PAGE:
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Google accused of $2bn tax dodge

10 Dec 2012

Google shifted $9.8bn in revenue to Bermuda in order to avoid paying $2bn in global taxes, according to a report from Bloomberg.

The search giant reportedly used common revenue funnelling techniques to avoid its tax obligations. News of the tax dodging comes as governments from around the world begin decrying corporate tax avoidance.

"When corporations skip out on their taxes, the rest of us are left to pick up their tab," said tax and budget advocate for the US Public Interest Research Group (PIRG) Dan Smith in a statement on corporate tax dodging.

"Right now, this kind of tax dodging is perfectly legal, but it's not fair and it's time to put an end to it."

Google used tax avoidance techniques known as the "Double Irish" and the "Dutch Sandwich" to avoid its tax bills. The techniques involve sending profits through an Irish subsidiary to a Dutch firm which sends the revenue to another Irish firm headquartered in a tax heaven like Bermuda.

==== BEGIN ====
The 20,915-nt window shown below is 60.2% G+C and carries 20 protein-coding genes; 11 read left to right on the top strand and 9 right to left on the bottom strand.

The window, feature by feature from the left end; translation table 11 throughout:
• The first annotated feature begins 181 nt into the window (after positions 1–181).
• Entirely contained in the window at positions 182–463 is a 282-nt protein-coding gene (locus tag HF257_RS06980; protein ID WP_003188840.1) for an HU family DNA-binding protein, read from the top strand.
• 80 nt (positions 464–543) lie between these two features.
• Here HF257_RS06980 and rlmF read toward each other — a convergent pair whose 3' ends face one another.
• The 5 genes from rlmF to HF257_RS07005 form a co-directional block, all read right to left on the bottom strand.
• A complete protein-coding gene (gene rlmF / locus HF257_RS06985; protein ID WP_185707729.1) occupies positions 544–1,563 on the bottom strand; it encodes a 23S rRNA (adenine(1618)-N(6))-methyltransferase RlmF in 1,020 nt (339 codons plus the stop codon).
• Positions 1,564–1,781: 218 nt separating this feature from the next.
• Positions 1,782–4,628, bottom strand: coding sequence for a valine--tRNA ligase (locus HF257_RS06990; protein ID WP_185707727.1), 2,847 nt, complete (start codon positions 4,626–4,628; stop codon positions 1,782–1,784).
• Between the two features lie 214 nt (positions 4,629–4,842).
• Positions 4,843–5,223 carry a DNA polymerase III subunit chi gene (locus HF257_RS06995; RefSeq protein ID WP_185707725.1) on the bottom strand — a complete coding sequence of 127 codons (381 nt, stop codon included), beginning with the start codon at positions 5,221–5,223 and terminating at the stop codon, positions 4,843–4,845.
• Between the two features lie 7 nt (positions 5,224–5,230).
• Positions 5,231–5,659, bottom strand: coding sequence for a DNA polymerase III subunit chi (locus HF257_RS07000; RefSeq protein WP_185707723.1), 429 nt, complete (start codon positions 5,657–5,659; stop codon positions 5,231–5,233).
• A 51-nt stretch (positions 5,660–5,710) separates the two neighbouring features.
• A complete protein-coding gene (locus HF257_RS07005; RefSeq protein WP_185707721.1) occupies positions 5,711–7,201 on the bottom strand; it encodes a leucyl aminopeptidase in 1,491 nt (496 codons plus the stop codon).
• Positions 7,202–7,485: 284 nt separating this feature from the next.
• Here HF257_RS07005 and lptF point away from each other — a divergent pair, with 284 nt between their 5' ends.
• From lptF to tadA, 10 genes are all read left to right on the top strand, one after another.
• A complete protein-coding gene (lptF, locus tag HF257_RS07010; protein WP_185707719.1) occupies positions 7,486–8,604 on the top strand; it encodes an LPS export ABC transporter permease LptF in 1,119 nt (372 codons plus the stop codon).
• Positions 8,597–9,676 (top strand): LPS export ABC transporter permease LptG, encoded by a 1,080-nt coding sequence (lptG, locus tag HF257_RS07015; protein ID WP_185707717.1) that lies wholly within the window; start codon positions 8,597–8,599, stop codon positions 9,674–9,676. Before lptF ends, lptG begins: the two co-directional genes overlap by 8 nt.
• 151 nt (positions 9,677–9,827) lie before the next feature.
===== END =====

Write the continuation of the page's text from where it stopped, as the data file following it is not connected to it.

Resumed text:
The legal techniques are used to reduce corporate tax burden through a number of corporate loopholes found in both Ireland and the Netherlands.

According to Bloomberg, Google used the tax avoidance techniques to cut its overall tax bill in half. While tax avoidance is a common practice for corporations, Google has continued to be a prime target for tax dodging complaints.

Corporate taxation has been a big issue for politicians this year. In September, the US Senate grilled HP and Microsoft on allegations of tax avoidance. Google and Amazon were also recently called out for not paying enough tax by members of the UK Parliament.

Google declined to comment on the reports.

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James Dohnert

James is a freelance writer and editor. In addition to ClickZ, his work has appeared in publications like V3, The Commonwealth Club,, and Shonen Jump magazine. He studied Journalism at Weber State University.

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